Vaginal yeast infections occur in the genital region of women and may involve the vagina, vulva, or both. These infections are generally mild, but they may progress to cause severe complications if left untreated.
Vaginal yeast infections are also called candidiasis because they are most commonly caused by a fungus called Candida Albicans. Candidiasis can cause severe itching, redness, irritation, and burning in the genital region and are also associated with vaginal discharge. Vaginal yeast infections are prevalent, and every 3 out 4 women experience at least 1 episode in their lifetime. Treatment for vaginal yeast infections is very effective and can completely cure the condition.
While not technically sexually transmitted, vaginal yeast infections strongly correlate with sexual activity, particularly the first few sexual episodes of a woman's life. Studies also show a correlation between frequent yeast infections of the vagina and women who regularly receive oral sex.
CAUSES OF VAGINAL YEAST INFECTIONS
Vaginal yeast infections are commonly caused by Candida Albicans, a fungus that typically resides in the natural flora of the vagina. The natural flora of the vagina has a carefully curated mix or balance of pathogens which, when disrupted, can lead to pathological conditions, such as candidiasis.
Disruption of this flora which results in overgrowth of Candida, or perhaps penetration of this fungus into the deeper layer of vaginal cells due to any cause, can make a woman prone to frequent vaginal yeast infections. The naturally occurring lactobacillus bacteria in the natural vaginal flora work to keep the growth of Candida in check. Any disruption that leads to reducing these bacteria can also cause vaginal candidiasis.
Several factors can cause these disruptions in the normal flora of the vagina. Some of the factors which cause this disruption are listed below:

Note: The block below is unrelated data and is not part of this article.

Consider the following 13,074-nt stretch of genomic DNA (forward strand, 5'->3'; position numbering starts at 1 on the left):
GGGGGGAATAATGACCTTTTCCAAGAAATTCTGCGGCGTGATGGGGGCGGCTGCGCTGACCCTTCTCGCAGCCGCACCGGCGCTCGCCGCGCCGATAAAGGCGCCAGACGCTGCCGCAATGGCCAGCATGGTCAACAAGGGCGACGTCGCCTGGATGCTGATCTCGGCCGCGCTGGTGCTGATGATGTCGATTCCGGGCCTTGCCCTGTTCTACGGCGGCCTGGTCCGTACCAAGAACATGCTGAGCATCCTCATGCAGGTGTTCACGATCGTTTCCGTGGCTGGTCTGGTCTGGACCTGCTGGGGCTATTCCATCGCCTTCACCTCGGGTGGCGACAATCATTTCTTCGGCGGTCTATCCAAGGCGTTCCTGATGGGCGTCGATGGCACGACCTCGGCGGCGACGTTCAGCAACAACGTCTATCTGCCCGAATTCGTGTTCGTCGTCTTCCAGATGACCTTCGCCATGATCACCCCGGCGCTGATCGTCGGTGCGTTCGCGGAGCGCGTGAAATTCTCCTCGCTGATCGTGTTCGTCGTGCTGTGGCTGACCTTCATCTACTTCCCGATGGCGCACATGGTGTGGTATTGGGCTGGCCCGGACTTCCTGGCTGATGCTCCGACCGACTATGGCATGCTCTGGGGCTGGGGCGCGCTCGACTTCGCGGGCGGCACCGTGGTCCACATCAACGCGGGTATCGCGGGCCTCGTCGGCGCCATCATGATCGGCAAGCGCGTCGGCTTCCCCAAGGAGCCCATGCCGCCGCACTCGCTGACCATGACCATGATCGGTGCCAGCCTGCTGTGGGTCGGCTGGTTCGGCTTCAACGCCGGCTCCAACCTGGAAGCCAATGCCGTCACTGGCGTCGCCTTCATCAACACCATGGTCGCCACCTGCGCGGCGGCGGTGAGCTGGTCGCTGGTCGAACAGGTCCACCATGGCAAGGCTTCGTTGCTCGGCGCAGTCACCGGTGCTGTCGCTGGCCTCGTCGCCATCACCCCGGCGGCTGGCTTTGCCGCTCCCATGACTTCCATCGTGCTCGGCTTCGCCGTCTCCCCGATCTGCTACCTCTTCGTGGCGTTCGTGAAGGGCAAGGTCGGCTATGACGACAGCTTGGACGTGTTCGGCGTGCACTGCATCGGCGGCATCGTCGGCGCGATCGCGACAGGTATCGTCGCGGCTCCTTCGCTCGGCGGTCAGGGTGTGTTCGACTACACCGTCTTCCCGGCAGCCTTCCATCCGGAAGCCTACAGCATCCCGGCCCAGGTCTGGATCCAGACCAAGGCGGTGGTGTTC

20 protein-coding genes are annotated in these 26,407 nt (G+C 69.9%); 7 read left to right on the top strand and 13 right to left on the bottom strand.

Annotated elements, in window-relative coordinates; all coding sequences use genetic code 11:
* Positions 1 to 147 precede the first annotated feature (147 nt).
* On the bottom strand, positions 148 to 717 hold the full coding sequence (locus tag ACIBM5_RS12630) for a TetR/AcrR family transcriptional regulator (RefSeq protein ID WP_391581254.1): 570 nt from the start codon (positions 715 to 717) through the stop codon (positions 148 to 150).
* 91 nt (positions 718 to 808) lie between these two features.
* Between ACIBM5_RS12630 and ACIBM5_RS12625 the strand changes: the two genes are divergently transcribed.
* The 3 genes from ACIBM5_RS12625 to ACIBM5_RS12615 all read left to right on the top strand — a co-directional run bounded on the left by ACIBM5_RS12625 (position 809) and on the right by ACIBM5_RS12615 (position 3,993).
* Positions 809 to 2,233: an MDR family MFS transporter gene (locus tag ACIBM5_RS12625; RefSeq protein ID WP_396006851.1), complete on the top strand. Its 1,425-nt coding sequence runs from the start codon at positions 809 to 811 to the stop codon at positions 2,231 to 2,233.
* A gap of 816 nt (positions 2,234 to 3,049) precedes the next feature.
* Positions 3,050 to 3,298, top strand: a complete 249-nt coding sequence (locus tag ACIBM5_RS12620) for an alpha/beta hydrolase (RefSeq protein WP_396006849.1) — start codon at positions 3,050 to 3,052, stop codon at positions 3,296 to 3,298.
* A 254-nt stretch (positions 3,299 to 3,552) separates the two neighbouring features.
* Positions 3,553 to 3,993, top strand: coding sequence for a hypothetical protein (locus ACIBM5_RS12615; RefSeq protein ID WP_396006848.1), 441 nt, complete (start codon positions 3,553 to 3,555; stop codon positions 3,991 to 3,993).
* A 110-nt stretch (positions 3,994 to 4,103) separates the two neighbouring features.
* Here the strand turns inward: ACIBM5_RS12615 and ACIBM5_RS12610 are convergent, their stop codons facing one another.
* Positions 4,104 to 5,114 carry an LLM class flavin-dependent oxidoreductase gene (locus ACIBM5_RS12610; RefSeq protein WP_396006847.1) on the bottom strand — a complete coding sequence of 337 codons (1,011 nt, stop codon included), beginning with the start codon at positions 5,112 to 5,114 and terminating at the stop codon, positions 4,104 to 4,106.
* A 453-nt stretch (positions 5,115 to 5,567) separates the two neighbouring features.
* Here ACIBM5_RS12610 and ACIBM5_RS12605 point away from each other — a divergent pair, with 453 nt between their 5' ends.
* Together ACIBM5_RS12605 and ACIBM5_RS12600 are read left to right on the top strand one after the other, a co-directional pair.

Hormonal changes – changes in female hormones, particularly an increase in estrogen, can cause the overgrowth of Candida. Pregnancy, oral contraceptive pills, menopause, and breastfeeding are all factors responsible for hormonal disruption.
Uncontrolled diabetes – uncontrolled diabetes leads to increased sugar levels in the mucous membranes of the vagina, which can promote yeast growth.
Antibiotics – bacteria in the natural flora of the vagina keep the yeast growth in check. Taking antibiotics can eliminate this bacteria, leading to yeast overgrowth in the vagina.
Vaginal sprays and vaginal douches – using vaginal sprays and douches change the PH of the vagina and make it more favorable for yeast growth.
Low immune health – chronic diseases and conditions that lower the immune health of a person, like HIV, also promote yeast overgrowth.
Sexual intercourse – yeast infections can be passed through sex. However, candidiasis is not considered a sexually transmitted disease.
SYMPTOMS OF VAGINAL YEAST INFECTIONS
The main symptoms of a yeast infection are itchiness and irritation of the vagina. These are also the earliest symptoms of a vaginal yeast infection. However, other symptoms may develop right away or after a few days of first acquiring the disease. These include:
- Burning, redness, and swelling in the genital region
- Burning micturition (urination)
- Painful sexual intercourse (dyspareunia)
- Vaginal discharge which is white in color and resembles cottage cheese